It has often been remarked that in Europe a certain degree of contempt lurks even in the flattery which men lavish upon women; although a European frequently affects to be the slave of woman, it may be seen that he never sincerely thinks her his equal. In the United States men seldom compliment women, but they daily show how much they esteem them. They constantly display an entire confidence in the understanding of a wife and a profound respect for her freedom; they have decided that her mind is just as fitted as that of a man to discover the plain truth, and her heart as firm to embrace it; and they have never sought to place her virtue, any more than his, under the shelter of prejudice, ignorance, and fear.
It would seem in Europe, where man so easily submits to the despotic sway of women, that they are nevertheless deprived of some of the greatest attributes of the human species and considered as seductive but imperfect beings; and (what may well provoke astonishment) women ultimately look upon themselves in the same light and almost consider it as a privilege that they are entitled to show themselves futile, feeble, and timid. The women of America claim no such privileges.
Again, it may be said that in our morals we have reserved strange immunities to man, so that there is, as it were, one virtue for his use and another for the guidance of his partner, and that, according to the opinion of the public, the very same act may be punished alternately as a crime or only as a fault. The Americans do not know this iniquitous division of duties and rights; among them the seducer is as much dishonored as his victim.
It is true that the Americans rarely lavish upon women those eager attentions which are commonly paid them in Europe, but their conduct to women always implies that they suppose them to be virtuous and refined; and such is the respect entertained for the moral freedom of the sex that in the presence of a woman the most guarded language is used lest her ear should be offended by an expression. In America a young unmarried woman may alone and without fear undertake a long journey.
The legislators of the United States, who have mitigated almost all the penalties of criminal law, still make rape a capital offense, and no crime is visited with more inexorable severity by public opinion. This may be accounted for; as the Americans can conceive nothing more precious than a woman’s honor and nothing which ought so much to be respected as her independence, they hold that no punishment is too severe for the man who deprives her of them against her will. In France, where the same offense is visited with far milder penalties, it is frequently difficult to get a verdict from a jury against the prisoner. Is this a consequence of contempt of decency or contempt of women? I cannot but believe that it is a contempt of both.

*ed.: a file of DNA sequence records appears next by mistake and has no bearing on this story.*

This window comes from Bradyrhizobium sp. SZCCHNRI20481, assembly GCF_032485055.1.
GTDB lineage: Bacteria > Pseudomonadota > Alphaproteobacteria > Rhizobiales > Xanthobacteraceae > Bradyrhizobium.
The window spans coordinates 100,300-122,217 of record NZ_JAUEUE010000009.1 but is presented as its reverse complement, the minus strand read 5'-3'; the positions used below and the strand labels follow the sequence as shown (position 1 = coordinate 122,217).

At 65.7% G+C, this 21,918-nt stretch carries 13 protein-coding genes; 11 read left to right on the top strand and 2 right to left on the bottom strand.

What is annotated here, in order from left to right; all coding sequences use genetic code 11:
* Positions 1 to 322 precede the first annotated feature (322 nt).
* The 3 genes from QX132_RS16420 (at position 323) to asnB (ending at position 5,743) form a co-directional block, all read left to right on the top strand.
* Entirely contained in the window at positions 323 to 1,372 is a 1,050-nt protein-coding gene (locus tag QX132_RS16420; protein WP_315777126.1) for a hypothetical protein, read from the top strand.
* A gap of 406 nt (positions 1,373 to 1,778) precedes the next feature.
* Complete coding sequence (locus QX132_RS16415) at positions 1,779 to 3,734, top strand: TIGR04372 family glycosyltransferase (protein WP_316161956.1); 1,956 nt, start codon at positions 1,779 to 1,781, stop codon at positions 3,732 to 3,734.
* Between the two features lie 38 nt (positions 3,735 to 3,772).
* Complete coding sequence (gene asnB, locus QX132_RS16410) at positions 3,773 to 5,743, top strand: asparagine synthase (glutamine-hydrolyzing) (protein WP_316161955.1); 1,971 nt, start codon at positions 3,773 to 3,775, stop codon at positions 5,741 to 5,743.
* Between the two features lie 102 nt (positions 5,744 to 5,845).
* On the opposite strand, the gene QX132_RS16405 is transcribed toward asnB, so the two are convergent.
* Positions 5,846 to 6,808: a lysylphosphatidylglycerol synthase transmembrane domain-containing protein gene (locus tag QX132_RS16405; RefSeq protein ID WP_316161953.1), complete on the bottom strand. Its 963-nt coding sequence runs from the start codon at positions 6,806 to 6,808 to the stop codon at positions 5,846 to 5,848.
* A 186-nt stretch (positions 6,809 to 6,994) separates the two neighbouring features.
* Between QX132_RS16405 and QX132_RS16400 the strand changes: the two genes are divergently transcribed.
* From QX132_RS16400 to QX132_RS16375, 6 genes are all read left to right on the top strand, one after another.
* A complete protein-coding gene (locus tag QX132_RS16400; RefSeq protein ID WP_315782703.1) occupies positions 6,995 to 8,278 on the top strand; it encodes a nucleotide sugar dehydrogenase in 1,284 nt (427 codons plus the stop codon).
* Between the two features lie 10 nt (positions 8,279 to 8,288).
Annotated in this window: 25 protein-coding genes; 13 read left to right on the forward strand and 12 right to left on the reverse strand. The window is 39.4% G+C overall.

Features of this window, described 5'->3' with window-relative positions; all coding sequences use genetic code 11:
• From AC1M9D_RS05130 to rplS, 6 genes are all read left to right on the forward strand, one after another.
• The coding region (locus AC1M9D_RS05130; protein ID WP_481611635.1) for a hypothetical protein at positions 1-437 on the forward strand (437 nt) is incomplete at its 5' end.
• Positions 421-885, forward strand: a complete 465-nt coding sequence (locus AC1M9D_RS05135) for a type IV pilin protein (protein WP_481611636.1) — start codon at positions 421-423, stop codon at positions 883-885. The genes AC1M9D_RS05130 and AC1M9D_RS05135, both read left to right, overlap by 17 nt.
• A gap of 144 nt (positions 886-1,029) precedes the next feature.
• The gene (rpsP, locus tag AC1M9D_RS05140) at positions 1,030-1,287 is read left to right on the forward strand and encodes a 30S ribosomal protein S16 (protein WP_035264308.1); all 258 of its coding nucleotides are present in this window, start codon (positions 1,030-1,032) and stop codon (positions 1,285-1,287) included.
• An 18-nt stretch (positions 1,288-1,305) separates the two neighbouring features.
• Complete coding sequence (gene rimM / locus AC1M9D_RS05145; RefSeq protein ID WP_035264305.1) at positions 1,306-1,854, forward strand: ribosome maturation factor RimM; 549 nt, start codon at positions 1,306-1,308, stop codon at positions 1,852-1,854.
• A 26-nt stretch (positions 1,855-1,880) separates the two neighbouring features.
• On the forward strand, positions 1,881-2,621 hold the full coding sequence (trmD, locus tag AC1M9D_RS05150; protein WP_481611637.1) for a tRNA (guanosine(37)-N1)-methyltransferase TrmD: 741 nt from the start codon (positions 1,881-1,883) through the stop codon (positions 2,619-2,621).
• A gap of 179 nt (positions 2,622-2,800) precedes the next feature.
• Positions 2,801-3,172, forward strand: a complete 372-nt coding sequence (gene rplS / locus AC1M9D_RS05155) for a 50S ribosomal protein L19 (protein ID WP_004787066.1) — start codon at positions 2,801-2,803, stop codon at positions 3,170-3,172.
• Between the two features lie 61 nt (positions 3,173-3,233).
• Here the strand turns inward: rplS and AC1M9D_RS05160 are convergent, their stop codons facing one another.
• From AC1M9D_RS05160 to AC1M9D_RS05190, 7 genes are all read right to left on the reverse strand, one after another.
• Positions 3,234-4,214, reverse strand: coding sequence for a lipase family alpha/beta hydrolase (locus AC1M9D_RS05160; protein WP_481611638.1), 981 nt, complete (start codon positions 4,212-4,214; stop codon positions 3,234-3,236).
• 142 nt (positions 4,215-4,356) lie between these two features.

Thus the Americans do not think that man and woman have either the duty or the right to perform the same offices, but they show an equal regard for both their respective parts; and though their lot is different, they consider both of them as beings of equal value. They do not give to the courage of woman the same form or the same direction as to that of man, but they never doubt her courage; and if they hold that man and his partner ought not always to exercise their intellect and understanding in the same manner, they at least believe the understanding of the one to be as sound as that of the other, and her intellect to be as clear. Thus, then, while they have allowed the social inferiority of woman to continue, they have done all they could to raise her morally and intellectually to the level of man; and in this respect they appear to me to have excellently understood the true principle of democratic improvement.
As for myself, I do not hesitate to avow that although the women of the United States are confined within the narrow circle of domestic life, and their situation is in some respects one of extreme dependence, I have nowhere seen woman occupying a loftier position; and if I were asked, now that I am drawing to the close of this work, in which I have spoken of so many important things done by the Americans, to what the singular prosperity and growing strength of that people ought mainly to be attributed, I should reply: To the superiority of their women.
The original copyright for Alexis de Tocqueville’s, “Democracy In America,” Translated by Henry Reeve, 1899, is held in the Public Domain because its copyright has expired. Formatting of this digital copy of Democracy In America Copyright © 2011 Steve Farrell and The Moral Liberal. Non-commercial, educational use of individual chapters is encouraged with a live link back to the original copy at The Moral Liberal and a courtesy note to the editors.